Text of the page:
Triadenum fraseri (Fraser's Marsh St. Johnswort)
|Also known as:
|Bog St. John's-wort
|Hypericaceae (St. John's-wort)
|part shade, sun; wet; bogs, marshes, fens, along shores
|July - August
|1 to 2 feet
|Wetland Indicator Status:
|GP: OBL MW: OBL NCNE: OBL
|MN county distribution (click map to enlarge):
|National distribution (click map to enlarge):
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Clusters of a few to several flowers arising from leaf axils, at the end of branching stems, and at the top of the plant, though it is a challenge to catch the blooms when they are open. Flowers are ¼ to ¾ inches wide when fully open, with 5 pink petals and 9 or 12 yellow-tipped stamens surrounding a greenish style. The sepals cupping the flower are green or purplish with blunt or pointed tips, and half as long as the petals, or more.
Leaves and stems:
Leaves are oval to egg-shaped to rounded triangular, to 2½ inches long and 1¼ inches wide, toothless and hairless, with a rounded tip, rounded base and no leaf stalk, the larger leaves somewhat clasping the stem and often angled up. Color is blue-green, sometimes tinged purple. The underside of leaves is dotted with brown or black glands. Stems are often reddish. The plant may be erect but often leans over.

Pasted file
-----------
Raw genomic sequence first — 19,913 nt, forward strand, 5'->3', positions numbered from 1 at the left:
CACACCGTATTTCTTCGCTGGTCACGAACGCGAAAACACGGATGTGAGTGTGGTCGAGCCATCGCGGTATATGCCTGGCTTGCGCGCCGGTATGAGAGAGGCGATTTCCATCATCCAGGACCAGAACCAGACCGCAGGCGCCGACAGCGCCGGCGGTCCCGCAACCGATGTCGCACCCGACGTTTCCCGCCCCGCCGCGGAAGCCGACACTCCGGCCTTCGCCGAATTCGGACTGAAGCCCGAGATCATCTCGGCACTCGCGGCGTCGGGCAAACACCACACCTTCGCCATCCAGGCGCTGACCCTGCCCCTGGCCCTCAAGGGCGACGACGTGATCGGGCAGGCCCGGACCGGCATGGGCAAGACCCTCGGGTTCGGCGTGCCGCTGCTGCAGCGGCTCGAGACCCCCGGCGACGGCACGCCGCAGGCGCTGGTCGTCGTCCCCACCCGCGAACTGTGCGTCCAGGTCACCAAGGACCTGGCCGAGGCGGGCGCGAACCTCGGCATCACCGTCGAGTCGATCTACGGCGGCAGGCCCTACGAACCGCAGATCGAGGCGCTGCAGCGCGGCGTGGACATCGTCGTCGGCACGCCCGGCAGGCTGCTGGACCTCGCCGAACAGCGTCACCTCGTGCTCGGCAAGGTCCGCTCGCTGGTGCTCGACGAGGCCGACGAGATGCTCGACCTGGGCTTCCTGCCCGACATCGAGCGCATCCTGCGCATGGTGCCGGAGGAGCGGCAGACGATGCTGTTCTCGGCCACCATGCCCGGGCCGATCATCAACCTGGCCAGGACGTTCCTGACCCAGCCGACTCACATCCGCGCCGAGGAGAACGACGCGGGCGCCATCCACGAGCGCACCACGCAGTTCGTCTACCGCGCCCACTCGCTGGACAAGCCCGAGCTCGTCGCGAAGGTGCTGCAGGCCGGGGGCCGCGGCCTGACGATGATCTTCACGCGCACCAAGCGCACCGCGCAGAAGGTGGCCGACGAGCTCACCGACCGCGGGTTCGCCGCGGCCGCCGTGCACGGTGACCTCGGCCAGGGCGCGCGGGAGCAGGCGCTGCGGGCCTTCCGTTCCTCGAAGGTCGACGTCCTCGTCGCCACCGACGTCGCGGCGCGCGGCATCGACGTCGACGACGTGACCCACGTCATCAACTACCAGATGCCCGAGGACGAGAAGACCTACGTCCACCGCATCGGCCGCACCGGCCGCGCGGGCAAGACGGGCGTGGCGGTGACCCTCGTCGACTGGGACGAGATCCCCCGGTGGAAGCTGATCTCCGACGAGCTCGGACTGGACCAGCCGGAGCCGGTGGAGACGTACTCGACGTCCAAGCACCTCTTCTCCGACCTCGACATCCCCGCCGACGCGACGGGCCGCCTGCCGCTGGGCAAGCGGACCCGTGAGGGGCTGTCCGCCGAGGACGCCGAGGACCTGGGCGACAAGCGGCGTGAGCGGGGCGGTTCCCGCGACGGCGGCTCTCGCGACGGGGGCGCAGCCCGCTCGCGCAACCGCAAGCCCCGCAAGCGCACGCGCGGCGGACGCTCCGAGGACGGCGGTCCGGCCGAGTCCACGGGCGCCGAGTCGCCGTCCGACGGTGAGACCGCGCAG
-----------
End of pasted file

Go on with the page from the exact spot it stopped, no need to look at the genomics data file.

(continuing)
It is a rare event to find Marsh St. Johnswort with open flowers. It is more commonly IDed by the leaves and the maroon fruit, which might be mistaken for flower buds. On a trip to northern Beltrami County in early July, we got very lucky to find a number of flowering plants that had not yet developed fruit. This species also goes by Latin name Hypericum virginicum but the accepted name in Minnesota is Triadenum fraseri. Along with all Hypericum species, it switched from the Clusiaceae family to Hypericaceae
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Photos by K. Chayka taken in Anoka and Beltrami counties. Photos courtesy Peter M. Dziuk taken in Anoka County.
Have you seen this plant in Minnesota, or have any other comments about it?